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Study helps explain link between depression and cardiovascular disease

Researchers from King’s College London have studied the link between depression and hardening of the arteries using UK Biobank data on a sample of 124,445 adults.

Depression and arterial stiffness
The study explored the association between depression and arterial stiffness and quantified the role that a cluster of conditions known as metabolic syndrome play in this relationship

Published in JAMA Psychiatry, the study showed a clear association between depression and arterial stiffness and quantified the role that a cluster of conditions known as metabolic syndrome play in this relationship. Metabolic syndrome includes symptoms such as high blood pressure, unhealthy waist circumference and high glucose levels.

People with a history of depression are at an increased risk of major cardiovascular events such as strokes and heart attacks. Arterial stiffness (AS) or hardening of the arteries is the usual cause of cardiovascular disease and there is growing evidence that links depression to AS. A better understanding of what influences the association between AS and depression could inform treatments or interventions to help prevent cardiovascular events in people with a diagnosis of depression.

 

People with depression are at a high risk of cardiovascular disease and this study provides important insight to inform possible approaches that could potentially help lower this risk. By showing that metabolic symptoms such as unhealthy waist circumference and inflammatory processes play a role in the relationship between depression and arterial stiffness, the study highlights that these could be important aspects to look for and to target in interventions.– First author Dr Alex Dregan from the Institute of Psychiatry, Psychology & Neuroscience, King’s College London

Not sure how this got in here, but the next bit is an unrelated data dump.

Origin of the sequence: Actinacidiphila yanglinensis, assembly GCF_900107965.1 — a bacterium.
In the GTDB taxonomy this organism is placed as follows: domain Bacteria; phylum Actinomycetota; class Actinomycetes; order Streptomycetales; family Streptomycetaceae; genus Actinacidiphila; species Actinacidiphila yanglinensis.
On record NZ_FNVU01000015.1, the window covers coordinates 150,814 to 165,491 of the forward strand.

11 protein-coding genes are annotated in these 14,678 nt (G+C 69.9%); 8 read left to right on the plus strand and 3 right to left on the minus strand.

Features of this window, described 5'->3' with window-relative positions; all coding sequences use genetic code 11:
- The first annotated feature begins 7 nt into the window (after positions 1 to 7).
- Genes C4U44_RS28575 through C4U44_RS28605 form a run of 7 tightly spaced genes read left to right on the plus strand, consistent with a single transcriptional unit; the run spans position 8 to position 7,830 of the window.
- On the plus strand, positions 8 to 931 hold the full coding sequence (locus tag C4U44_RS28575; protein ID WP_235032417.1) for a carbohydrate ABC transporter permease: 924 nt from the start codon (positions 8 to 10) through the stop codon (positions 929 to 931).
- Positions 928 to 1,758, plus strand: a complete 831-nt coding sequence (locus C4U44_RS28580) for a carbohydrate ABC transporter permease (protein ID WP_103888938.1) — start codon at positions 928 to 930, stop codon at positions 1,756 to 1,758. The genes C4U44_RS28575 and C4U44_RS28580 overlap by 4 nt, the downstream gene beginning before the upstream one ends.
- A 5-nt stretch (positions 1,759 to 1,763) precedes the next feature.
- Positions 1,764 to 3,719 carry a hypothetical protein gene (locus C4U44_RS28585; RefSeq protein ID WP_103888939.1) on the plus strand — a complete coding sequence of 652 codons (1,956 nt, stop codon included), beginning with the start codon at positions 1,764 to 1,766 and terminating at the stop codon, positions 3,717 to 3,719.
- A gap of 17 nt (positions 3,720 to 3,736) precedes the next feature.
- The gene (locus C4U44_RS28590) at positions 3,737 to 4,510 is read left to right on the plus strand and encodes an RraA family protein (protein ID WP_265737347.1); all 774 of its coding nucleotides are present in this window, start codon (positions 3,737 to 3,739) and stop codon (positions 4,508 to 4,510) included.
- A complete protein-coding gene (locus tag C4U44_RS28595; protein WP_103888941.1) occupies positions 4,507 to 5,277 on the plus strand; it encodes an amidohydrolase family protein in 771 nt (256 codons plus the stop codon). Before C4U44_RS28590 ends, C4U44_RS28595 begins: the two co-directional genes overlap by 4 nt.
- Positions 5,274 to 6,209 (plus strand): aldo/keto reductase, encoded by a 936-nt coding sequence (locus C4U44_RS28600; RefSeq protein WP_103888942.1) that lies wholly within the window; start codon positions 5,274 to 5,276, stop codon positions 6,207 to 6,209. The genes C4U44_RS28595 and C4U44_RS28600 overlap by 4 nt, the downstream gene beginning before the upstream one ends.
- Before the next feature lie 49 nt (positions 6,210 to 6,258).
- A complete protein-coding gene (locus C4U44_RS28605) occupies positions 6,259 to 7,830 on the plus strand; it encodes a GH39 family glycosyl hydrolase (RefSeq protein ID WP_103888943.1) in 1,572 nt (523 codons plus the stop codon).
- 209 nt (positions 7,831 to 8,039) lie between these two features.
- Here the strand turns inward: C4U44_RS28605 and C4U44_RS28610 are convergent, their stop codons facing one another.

From the 124,445 adults that were studied, 8% of the participants (10,304) had depression. The study analysed the relationship between depression and arterial stiffness and results showed that nearly one third (29%) of the association between the two is mediated by the metabolic syndrome. The metabolic symptom that contributed the most to the association was unhealthy waist circumference.

Researchers also studied whether inflammation influenced the relationship by analysing the level of C-reactive protein (CRP) in the blood and found that, together with metabolic syndrome, the level of CRP explained 37% of the association between arterial stiffness and depression.

The study was published in JAMA Psychiatry and analysed data from 124,445 participants aged 40 to 70 years from the United Kingdom (UK) Biobank study

‘Contribution of depression to arterial stiffness in the UK Biobank population study: a causal mediation approach’ by Dregan, A. et al, JAMA Psychiatry